I certainly do know a "Magnificent Mom." I nominate Cecelia Terronez -- "Cis," as she is affectionately known -- as worthy of the title "Most Magnificent." In simplest terms, I've known her as my mother-in-law for some 35 years.
I often jokingly refer to Mrs. Terronez as the "Mother of our Country." There aren't many folks in the Quad-Cities who don't either know Cis or aren't related to her. At age 86, she shows no signs of slowing down. Her only goal in life has been to be a loving mother and grandmother. She is proud to boast of having more than 70 children and grandchildren. The exact total of grandchildren, great-grandchildren and great-great-grandchildren is as ever-changing as the gross national product, hence my dubbing her the "Mother of our Country." In addition, she is godmother to many other Quad-Citians. She also has babysat for many other young families over the years and is admired and loved by those individuals in her extended families.
Cecelia Terronez is as delightful a person as you will ever meet. Whether it's in a quiet doctor's office or at a dinner out, she engages everyone around her in pleasant conversation and laughter. I'll typically say to her, "Who was that?," to which she often replies, "I don't know! Just someone I met," or "She used to be the nurse at my doctor's office (some 25 or so years ago). You remember?"
Although a loyal Kennedy Democrat and born on Nov. 22 (the infamous day of JFK's assassination), she has very few political opinions. She is a simple woman. The only home she's ever had is a small, modest home with two small bedrooms. However, to Cecelia, it's her castle. She's never owned a new car, much less even a used car. She's never really had anything new, excluding perhaps a washer and dryer. Her only "wish list" is that her family find peace and success in their lives. She is as unselfish as our Lord. Speaking of our Lord, I'll conclude with a humorous story of a day that I won't soon forget.
It was a Sunday, and my wife and I were pinch-hitting to pick her up for Sunday Mass. We arrived at the house only to discover she'd overslept and wasn't close to being ready. After a quick discussion, it was mutually decided we'd go on, and she would simply miss that Mass. Long story short, another daughter fortunately arrived after we left, and by then Cecelia was dressed and ready to go.
When Cis finally arrived, the center rear doors of the church opened. The priest was at least a third of the way through the Mass and was seated facing the rear of the church. Although she quietly tried to tiptoe into Mass, many parishioners saw and acknowledged her as she walked down the aisle to her usual seat in the front row. She couldn't just casually ignore the acknowledgements and adulation of "her people." She simply reacted in the way she would normally react. She waved, smiled and acknowledged each and every person who was responding to her. It was an unintentional and innocent interruption in the Mass.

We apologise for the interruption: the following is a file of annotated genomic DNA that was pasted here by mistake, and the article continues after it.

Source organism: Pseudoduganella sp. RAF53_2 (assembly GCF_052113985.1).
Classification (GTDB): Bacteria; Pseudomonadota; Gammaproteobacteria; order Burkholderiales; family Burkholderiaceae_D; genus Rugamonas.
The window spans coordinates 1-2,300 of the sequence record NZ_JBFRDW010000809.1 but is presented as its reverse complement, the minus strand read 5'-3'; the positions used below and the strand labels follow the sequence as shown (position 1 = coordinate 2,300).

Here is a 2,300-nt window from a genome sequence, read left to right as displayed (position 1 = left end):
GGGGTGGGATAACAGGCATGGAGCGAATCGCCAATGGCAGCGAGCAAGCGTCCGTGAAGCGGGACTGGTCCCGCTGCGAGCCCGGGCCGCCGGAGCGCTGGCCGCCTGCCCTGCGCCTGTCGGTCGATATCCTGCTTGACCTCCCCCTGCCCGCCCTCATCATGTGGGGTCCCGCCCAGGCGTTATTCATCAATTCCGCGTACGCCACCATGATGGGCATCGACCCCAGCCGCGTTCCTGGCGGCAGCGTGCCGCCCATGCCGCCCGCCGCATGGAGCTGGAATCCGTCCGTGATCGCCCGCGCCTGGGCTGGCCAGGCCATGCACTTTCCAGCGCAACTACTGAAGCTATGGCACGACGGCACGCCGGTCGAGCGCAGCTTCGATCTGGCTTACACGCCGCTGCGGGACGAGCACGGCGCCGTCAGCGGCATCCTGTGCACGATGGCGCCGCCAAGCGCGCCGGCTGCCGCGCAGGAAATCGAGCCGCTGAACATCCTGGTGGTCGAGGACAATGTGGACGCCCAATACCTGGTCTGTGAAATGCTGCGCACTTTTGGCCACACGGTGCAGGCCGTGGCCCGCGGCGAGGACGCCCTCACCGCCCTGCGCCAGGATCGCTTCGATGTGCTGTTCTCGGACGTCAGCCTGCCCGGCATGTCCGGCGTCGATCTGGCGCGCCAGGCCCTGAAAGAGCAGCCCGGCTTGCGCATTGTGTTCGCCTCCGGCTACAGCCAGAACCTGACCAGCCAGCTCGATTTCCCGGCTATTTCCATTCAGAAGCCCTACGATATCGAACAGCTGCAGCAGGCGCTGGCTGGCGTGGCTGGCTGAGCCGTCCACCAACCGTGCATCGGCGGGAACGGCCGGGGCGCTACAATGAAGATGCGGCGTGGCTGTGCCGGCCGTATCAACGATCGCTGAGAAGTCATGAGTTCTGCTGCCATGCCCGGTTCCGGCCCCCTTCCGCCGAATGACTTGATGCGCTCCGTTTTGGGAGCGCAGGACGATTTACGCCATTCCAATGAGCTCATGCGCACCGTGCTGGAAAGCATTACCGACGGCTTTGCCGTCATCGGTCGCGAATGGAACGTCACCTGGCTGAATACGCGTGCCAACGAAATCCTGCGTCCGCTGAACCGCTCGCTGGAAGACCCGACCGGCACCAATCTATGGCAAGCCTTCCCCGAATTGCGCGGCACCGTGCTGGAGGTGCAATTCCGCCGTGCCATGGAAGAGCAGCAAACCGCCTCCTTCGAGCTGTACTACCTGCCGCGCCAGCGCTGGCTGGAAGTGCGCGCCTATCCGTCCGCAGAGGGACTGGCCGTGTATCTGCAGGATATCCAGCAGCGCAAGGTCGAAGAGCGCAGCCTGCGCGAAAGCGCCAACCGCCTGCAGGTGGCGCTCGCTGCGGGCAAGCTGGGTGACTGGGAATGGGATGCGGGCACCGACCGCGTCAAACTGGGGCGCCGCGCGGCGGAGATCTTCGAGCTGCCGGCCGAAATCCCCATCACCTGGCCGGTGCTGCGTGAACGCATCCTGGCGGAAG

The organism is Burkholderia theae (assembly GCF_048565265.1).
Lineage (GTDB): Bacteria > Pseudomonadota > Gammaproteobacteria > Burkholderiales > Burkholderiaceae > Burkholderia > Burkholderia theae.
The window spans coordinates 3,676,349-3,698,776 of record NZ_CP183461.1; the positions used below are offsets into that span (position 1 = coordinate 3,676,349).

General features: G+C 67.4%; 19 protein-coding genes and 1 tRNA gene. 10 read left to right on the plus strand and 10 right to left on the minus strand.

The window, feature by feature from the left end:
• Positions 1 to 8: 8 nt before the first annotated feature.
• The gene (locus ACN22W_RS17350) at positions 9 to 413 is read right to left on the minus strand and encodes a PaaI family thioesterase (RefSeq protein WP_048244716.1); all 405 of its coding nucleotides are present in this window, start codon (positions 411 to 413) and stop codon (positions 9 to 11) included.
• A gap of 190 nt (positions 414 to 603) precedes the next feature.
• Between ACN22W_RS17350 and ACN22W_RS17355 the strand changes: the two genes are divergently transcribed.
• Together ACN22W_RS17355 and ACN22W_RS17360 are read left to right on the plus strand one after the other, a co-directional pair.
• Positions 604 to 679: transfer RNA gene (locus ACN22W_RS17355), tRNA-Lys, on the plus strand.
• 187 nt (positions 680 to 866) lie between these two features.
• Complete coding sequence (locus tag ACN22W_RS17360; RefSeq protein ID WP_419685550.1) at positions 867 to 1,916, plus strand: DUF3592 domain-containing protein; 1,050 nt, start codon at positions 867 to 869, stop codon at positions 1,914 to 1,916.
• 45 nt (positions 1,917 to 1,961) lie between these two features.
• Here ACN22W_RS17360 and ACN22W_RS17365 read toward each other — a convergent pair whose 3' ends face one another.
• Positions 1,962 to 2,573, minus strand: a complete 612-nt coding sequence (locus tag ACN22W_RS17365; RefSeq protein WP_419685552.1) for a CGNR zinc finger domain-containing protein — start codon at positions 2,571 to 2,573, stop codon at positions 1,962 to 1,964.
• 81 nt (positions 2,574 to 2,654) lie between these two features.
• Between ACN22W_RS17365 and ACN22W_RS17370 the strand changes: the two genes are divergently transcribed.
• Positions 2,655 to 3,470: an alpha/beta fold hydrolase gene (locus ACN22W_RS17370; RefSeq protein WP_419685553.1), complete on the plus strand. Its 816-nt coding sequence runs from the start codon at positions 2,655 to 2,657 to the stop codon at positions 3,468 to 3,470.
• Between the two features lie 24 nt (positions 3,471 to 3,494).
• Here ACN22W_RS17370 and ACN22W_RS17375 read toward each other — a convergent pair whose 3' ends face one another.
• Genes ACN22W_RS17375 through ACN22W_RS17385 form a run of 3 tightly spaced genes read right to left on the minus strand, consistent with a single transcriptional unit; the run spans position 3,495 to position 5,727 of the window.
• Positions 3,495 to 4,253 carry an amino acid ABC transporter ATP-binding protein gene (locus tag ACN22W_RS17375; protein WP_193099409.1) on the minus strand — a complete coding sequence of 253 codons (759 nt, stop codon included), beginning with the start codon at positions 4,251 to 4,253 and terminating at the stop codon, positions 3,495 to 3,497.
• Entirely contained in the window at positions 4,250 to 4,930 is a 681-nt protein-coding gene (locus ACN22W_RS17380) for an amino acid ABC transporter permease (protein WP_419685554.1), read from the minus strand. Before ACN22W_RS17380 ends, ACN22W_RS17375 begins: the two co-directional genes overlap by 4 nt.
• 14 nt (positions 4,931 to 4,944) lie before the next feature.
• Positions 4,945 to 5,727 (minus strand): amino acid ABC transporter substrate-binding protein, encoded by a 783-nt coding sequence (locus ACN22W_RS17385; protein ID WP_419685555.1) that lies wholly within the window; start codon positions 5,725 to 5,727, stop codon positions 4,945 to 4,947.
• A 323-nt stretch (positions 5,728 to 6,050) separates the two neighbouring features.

Ordinarily, a priest might have been justifiably offended by the sway of attention. However, even a young Father Walder couldn't help but be touched by what was happening. Father chided her after Mass when he told her, "I thought for a minute there I was going to have to stop the Mass!" In a scene reminiscent of Marlon Brando in "The Godfather," Cis could only smile and apologize. To this day, I still tease her about it. It wasn't the fact that she came in late. It was the way she came in: Saint Cecelia came down the aisle with an aura reminiscent of a Jackie Kennedy, a Michelle Obama or even Queen Elizabeth herself. Father Walder could only smile. Father realized he was in the presence of magnificence.
Today is Wednesday, May 22, the 142nd day of 2013. There are 223 days left in the year. 1863 -- 150 years ago: Large quantities of ice from LaCrosse and Lake Pepin are beingshipped on ice boats, towed by steamers to St. Louis and points below. 1888 -- 125 years ago: With the Mississippi River at 18 feet above the low water stage,Rock Island is waging a valiant fight to keep the river from flooding the entire city. 1913 -- 100 years ago: Approval has been given by the city commission for paving 45thStreet between 7th and 11th Avenues. 1938 -- 75 years ago: Herndon Wright, of East Moline, has won the discus-throw title, by aheave of more than 140 feet, to set a new high school record at Champaign. 1963 -- 50 years ago: With the Selective Service Law recently extended by Congress forfour more years, Mrs. Hazel Doris reminded young men that they must register withinfive days after attaining their 18th birthday. 1988 -- 25 years ago: Over 500 Quad-Cities area retired volunteers were honoredrecently for their community services at a Retired Senior Volunteer Program luncheonat Palmer Auditorium in Davenport. Guest speaker, William Moffitt, director of productengineering of Deere & Co., spoke about leadership and stressed the importance ofcommunity volunteers.